Yesterday, for no good reason, I decided it was time for a distro change. This aught to give anyone an idea as to what kind of a guy I am. The system was in perfect working order, chugging along as it had the past year plus, but I couldn't leave well enough alone. I decided it was time to do something new and do it for real. You can try anything out in a VM and get an idea as to what you think of it (which I love), but you'll never be able to develop an idea of the full picture without trying it on your day-to-day work machine.

What I Like:

The control you get in Gentoo is terrific, but it comes at a price. It is really nice to be able to get the computer up and running in an hour instead of a week. Despite the fact that Ubuntu recognized my wireless card (vanilla, Dell Latitude D505 laptop), I still had to spend some time twiddling with ndiswrapper to get it working correctly.

What I don't:

Ubuntu's slogan is "Linux for human beings". They do a wonderful job trying to make Linux all warm and fuzzy for the masses, but they seem to have overlooked one thing: that the overwhelming majority of the people using it will still be, initially, geeks and programmers.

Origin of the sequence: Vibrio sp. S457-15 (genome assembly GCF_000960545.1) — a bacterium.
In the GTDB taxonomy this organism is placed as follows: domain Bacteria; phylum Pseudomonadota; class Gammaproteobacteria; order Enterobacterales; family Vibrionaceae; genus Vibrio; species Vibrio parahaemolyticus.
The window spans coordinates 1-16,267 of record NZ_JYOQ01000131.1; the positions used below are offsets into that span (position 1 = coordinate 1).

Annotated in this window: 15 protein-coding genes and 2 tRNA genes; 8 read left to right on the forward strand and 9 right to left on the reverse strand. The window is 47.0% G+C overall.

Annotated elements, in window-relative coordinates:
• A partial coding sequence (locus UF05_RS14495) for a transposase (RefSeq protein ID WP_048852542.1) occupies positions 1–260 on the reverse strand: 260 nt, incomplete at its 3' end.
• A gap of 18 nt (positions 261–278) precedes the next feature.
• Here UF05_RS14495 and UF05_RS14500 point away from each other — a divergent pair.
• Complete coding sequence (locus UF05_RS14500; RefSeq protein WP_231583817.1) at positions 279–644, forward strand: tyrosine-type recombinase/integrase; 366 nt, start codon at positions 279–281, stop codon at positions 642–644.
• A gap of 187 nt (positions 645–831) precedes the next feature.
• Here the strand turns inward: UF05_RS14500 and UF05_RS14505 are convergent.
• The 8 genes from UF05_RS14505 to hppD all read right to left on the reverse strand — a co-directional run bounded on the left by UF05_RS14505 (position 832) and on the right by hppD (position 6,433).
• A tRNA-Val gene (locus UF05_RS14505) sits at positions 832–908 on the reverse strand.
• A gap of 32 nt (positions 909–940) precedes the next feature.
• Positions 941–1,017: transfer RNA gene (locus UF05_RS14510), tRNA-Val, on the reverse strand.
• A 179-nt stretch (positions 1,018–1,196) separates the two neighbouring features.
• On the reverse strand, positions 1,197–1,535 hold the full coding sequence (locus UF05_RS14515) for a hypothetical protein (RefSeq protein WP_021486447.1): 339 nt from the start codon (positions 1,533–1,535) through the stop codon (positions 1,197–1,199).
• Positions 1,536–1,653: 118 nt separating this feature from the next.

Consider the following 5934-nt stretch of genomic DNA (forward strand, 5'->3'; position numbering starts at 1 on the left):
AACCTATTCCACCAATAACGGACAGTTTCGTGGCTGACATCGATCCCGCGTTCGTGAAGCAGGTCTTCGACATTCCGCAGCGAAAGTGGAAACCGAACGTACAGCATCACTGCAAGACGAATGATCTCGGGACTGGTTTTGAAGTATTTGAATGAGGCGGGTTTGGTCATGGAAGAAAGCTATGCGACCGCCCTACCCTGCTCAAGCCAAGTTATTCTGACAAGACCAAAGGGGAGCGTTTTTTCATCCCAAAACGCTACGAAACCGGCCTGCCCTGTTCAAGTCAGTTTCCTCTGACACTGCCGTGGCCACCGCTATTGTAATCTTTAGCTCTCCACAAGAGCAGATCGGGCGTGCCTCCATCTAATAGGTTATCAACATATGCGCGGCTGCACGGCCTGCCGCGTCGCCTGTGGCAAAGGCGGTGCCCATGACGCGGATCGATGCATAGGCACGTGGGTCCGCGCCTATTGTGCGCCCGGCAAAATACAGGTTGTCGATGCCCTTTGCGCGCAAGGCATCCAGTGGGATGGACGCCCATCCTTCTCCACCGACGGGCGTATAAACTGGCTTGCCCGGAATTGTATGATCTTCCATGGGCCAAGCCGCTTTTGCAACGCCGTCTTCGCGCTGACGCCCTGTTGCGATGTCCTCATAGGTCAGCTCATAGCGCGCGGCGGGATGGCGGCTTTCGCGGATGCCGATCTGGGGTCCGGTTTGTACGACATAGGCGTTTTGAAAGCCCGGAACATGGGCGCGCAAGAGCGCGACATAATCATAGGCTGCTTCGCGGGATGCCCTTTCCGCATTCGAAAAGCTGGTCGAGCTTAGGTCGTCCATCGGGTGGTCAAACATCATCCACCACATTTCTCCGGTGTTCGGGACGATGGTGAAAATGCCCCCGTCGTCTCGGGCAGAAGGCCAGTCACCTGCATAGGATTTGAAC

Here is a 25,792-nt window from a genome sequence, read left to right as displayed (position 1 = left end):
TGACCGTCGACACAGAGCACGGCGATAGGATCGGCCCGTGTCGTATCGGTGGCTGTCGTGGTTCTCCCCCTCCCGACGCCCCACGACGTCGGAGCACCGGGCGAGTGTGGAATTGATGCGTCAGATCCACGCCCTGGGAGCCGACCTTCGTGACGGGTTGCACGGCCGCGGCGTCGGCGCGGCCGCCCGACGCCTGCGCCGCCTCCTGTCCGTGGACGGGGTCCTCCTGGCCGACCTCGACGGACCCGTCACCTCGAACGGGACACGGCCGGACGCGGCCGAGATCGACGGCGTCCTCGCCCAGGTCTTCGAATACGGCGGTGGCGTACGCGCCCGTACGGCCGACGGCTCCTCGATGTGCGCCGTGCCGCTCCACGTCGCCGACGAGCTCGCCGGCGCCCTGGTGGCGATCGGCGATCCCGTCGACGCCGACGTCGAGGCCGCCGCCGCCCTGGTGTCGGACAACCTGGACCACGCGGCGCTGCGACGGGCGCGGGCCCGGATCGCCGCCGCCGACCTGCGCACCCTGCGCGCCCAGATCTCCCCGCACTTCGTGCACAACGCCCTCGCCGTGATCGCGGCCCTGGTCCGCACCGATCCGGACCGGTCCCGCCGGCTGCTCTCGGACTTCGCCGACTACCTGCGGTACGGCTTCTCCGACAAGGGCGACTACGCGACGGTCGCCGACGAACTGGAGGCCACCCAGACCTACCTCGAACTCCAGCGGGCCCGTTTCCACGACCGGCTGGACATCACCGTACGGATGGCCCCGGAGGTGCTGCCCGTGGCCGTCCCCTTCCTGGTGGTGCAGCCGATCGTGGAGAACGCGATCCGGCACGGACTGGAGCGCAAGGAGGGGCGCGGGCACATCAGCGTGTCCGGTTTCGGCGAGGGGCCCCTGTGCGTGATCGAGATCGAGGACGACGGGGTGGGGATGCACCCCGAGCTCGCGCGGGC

By default, neither bash nor vim come with coloring turned on. With Vim, the easiest way is to turn it on globally (which is what I want anyway): simply uncomment the line "syntax on" in the file /etc/vim/vimrc.

The fact that it IS so easy to turn these things on by default begs the question as to why the are NOT on by default. It isn't like the devs have to go through a massive amount of effort to get this to work and it is a plus for many a geeky user

All in all though, it's just another distro. It is Debian as Debian should have been: relatively easy to get installed and relatively up to date. One of the major points for me in giving Ubuntu a spin was to see what all of the fuss was over. Well, I see it and I don't. It's still Debian with a shiny face, but I guess that shiny face to Linux is what a lot of people have been waiting for.